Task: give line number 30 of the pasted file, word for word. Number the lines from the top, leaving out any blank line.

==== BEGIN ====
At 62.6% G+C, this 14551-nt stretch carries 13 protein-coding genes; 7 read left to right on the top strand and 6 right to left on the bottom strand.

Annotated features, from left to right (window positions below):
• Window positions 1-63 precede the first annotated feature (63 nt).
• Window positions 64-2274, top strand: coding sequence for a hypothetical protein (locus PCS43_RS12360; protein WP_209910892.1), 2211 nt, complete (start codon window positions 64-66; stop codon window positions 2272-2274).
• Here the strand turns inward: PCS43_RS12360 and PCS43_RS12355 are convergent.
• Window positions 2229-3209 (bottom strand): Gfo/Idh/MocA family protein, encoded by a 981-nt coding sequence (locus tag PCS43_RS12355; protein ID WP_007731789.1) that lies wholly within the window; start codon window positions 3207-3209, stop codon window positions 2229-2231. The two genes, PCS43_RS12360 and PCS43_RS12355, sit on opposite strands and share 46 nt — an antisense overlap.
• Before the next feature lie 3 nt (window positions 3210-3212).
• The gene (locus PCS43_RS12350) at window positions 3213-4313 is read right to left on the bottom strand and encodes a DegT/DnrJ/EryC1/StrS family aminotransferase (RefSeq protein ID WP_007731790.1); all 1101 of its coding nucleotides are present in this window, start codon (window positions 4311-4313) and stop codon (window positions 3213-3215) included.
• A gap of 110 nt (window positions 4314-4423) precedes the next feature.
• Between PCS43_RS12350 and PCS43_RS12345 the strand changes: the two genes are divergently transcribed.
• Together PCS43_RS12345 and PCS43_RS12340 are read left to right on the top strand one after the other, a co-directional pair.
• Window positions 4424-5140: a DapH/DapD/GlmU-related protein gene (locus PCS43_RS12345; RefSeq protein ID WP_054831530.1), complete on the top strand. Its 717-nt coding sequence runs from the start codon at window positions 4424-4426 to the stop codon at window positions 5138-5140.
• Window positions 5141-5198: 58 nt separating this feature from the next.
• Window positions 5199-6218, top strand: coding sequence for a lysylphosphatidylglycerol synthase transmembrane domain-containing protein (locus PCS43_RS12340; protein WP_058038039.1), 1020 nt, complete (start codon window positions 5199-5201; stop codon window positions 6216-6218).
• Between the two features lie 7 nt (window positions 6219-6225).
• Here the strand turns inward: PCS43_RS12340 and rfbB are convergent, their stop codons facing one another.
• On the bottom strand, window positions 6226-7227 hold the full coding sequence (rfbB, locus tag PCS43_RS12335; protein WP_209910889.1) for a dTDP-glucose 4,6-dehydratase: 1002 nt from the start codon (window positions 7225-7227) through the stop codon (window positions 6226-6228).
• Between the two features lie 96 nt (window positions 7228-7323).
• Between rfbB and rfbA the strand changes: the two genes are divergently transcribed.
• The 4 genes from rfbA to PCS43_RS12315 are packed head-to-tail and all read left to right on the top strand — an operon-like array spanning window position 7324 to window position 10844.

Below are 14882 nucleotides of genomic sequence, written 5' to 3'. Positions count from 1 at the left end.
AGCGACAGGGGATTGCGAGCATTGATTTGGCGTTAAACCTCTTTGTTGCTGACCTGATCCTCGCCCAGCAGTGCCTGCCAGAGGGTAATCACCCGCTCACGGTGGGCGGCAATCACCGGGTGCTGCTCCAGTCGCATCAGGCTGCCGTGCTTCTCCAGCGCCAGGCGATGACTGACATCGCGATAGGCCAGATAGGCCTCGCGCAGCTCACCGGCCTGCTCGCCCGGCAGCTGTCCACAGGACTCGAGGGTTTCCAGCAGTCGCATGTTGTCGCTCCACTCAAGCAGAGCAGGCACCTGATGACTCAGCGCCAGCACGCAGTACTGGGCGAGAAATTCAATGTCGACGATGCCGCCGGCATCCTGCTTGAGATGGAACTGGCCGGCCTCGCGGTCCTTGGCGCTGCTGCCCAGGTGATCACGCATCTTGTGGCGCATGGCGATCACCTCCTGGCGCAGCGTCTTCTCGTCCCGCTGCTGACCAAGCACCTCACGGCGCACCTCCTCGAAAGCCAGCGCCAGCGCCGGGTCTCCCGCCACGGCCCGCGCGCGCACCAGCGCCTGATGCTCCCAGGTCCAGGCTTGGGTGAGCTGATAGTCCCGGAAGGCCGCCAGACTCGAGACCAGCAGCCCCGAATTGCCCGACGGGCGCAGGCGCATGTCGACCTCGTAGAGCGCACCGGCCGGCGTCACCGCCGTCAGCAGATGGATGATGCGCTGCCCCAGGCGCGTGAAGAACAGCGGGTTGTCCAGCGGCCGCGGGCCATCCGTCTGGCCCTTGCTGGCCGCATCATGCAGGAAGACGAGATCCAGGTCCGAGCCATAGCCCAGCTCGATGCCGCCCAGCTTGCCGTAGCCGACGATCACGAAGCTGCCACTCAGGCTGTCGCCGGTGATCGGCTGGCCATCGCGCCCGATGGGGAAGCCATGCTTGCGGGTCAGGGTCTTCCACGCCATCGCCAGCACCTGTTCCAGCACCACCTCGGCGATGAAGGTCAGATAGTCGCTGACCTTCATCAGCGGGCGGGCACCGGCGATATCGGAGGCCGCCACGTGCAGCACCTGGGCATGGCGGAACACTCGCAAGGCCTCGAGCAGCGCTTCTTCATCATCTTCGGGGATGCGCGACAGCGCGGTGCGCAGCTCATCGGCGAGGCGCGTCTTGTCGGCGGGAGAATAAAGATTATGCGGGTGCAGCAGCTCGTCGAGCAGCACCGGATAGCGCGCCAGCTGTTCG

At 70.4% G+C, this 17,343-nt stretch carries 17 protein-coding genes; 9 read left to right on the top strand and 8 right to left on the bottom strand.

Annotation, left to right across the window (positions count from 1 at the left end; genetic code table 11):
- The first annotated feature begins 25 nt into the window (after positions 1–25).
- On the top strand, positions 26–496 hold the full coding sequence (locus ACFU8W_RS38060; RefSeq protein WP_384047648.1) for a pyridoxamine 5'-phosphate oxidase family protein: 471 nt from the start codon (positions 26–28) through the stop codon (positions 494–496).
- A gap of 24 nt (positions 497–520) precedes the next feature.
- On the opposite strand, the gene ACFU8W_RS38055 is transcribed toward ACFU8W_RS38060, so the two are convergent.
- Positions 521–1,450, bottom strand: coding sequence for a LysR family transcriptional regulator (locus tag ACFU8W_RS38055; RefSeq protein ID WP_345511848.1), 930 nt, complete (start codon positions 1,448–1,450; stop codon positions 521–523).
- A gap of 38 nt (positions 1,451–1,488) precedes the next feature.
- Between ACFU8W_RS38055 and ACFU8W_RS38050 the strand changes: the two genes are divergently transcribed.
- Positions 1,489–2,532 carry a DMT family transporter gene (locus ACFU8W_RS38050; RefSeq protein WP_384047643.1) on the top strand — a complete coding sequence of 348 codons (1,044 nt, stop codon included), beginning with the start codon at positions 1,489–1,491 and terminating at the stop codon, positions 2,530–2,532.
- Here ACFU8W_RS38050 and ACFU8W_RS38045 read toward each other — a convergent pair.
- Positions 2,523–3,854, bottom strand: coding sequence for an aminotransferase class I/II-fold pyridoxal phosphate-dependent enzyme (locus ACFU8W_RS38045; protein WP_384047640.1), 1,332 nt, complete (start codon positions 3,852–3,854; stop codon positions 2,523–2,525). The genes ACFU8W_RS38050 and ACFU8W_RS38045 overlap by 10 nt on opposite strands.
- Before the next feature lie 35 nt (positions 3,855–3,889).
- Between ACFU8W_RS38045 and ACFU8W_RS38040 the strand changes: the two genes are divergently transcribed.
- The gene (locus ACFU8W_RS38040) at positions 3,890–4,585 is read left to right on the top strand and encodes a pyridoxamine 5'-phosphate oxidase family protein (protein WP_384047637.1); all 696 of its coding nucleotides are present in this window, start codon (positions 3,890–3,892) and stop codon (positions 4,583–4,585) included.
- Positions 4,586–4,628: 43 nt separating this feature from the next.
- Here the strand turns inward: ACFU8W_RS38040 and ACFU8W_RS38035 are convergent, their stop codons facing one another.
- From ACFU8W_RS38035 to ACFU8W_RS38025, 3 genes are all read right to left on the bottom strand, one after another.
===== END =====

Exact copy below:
- A gap of 38 nt (positions 1,451–1,488) precedes the next feature.